Grey Dog Software

Go Back   Grey Dog Software > GDS Central > The Dog Pound
Register FAQ Members List Calendar Mark Forums Read

Reply
Thread Tools Display Modes
  #16  
Unread 02-07-2010, 09:19 PM
thatoneguy thatoneguy is offline
Rookie
 
Join Date: May 2009
Posts: 81
Default

Am I the only one that absolutely loathes the Superbowl? Everything about it just angers me, and makes me wish College Football was back on.
Reply With Quote
  #17  
Unread 02-07-2010, 09:35 PM
praguepride's Avatar
praguepride praguepride is offline
Hall of Fame
 
Join Date: Dec 2006
Location: Chicago, IL
Posts: 3,952
Default

I hate football, but it's fun having a party and arbitrarily rooting for a random team
Reply With Quote
  #18  
Unread 02-07-2010, 09:46 PM
Candyman's Avatar
Candyman Candyman is offline
Phenom
 
Join Date: Jun 2008
Posts: 552
Default

I don't mean to jump into the middle of the conversation here, but I have one thing to say. On the comparison between former NFL players and our grandparents...don't ever make that comparison again. It's insulting to our grandparents and everybody who knows them.

There's one very simple, yet very important, difference. When did your grandparents retire? My grandfathers were 60 and 72. My father was 65. The average NFL player works until they're, what, 27? Hey, I have an idea for them if they need money...get a job! Go into coaching, go into scouting, become a color commentator or a personal trainer or a motivational speaker, I don't care. GET A JOB. Remember that education you were got FOR FREE when you were in college? Use it.

Everybody else in the civilized world gets a job when they need money. Pro athletes should be no different. Absolutely, the NFL and NFLPA should fully compensate former players for any and all football-related medical bills. No question. They should not, however, give them the means to sit around at home and do nothing for 55 years because they worked for 5. Come see me when you're 65. Until then, you better find another way to contribute to society.
Reply With Quote
  #19  
Unread 02-07-2010, 09:52 PM
Craig Edwards's Avatar
Craig Edwards Craig Edwards is offline
Low Minors
 
Join Date: Sep 2004
Location: Cincinnati, Ohio
Posts: 282
Default

most players play into there 30's but back when the NFL first started most players didn't go to college as you didn't need to plus alot of the old players that are asking for money can't work because they gave there bodies to the sport and have a hard time just getting out of bed and walking around and some have brain damage that doesn't let them to work. so just telling them to go and get a job isn't an option for them
Reply With Quote
  #20  
Unread 02-07-2010, 10:21 PM
Antithesis's Avatar
Antithesis Antithesis is offline
Minor League
 
Join Date: Oct 2007
Location: Supremacy
Posts: 343
Default

Quote:
Originally Posted by Candyman View Post
I don't mean to jump into the middle of the conversation here, but I have one thing to say. On the comparison between former NFL players and our grandparents...don't ever make that comparison again. It's insulting to our grandparents and everybody who knows them.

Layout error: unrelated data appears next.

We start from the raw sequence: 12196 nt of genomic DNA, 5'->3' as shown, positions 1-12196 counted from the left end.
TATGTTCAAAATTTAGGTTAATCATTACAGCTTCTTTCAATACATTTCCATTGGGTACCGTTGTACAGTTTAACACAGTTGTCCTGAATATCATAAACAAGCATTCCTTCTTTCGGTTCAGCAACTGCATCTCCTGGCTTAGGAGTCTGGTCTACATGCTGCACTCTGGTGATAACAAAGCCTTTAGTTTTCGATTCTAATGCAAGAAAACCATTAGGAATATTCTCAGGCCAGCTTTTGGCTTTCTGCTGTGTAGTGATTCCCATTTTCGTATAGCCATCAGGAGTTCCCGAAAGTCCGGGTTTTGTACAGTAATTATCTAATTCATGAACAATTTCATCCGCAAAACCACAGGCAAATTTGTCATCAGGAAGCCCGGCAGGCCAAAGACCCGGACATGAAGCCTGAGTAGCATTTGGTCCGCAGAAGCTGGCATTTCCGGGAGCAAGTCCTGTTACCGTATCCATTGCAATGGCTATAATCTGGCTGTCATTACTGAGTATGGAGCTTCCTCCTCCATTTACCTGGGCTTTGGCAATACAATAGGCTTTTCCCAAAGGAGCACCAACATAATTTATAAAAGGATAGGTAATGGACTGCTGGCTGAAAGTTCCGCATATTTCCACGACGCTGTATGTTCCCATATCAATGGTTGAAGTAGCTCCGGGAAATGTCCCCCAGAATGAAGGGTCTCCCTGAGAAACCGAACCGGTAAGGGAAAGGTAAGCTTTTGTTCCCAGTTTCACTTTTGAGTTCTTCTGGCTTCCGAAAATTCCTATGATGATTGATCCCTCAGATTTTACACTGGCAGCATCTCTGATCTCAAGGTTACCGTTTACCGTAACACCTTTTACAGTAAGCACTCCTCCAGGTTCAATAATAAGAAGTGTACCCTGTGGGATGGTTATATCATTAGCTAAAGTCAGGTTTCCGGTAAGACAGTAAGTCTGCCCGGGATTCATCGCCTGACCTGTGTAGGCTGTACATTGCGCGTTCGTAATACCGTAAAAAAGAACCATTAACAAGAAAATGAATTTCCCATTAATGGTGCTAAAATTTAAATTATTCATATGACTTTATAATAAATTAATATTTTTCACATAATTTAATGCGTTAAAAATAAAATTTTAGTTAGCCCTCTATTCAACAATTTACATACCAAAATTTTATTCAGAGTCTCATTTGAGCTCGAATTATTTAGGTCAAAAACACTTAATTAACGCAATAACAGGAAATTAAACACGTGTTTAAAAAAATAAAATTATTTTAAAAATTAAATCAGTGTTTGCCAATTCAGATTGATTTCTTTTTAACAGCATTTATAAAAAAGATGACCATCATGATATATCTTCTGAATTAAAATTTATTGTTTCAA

There's one very simple, yet very important, difference. When did your grandparents retire? My grandfathers were 60 and 72. My father was 65. The average NFL player works until they're, what, 27? Hey, I have an idea for them if they need money...get a job! Go into coaching, go into scouting, become a color commentator or a personal trainer or a motivational speaker, I don't care. GET A JOB. Remember that education you were got FOR FREE when you were in college? Use it.

Everybody else in the civilized world gets a job when they need money. Pro athletes should be no different. Absolutely, the NFL and NFLPA should fully compensate former players for any and all football-related medical bills. No question. They should not, however, give them the means to sit around at home and do nothing for 55 years because they worked for 5. Come see me when you're 65. Until then, you better find another way to contribute to society.
What other multi billion dollar business doesn't allow for retirement plans?

besides, if 70,000+ people showed up every week for four months and paid to cheer and watch your grandfathers work, I doubt they would have needed to work into their 60's either.
Reply With Quote
  #21  
Unread 02-07-2010, 10:54 PM
Tha Black Phenom's Avatar
Tha Black Phenom Tha Black Phenom is offline
New Member
 
Join Date: Apr 2006
Location: Ottawa, Canada
Posts: 5
Default

Quote:
Originally Posted by praguepride View Post
I hate football, but it's fun having a party and arbitrarily rooting for a random team
I do that for the World cup. See, it's a tad more effortless since it isn't every year.
Reply With Quote
  #22  
Unread 02-07-2010, 11:11 PM
alden's Avatar
alden alden is offline
Phenom
 
Join Date: Sep 2004
Posts: 642
Default

I enjoyed the super bowl this year. I was SHOCKED!!!!!!!!!!! when the saints won. i figured it would have been a blow out. won a little money though lol
Reply With Quote
  #23  
Unread 02-07-2010, 11:31 PM
BHK1978's Avatar
BHK1978 BHK1978 is offline
Living Legend
 
Join Date: Jun 2008
Posts: 7,677
Default

Quote:
Originally Posted by Candyman View Post
I don't mean to jump into the middle of the conversation here, but I have one thing to say. On the comparison between former NFL players and our grandparents...don't ever make that comparison again. It's insulting to our grandparents and everybody who knows them.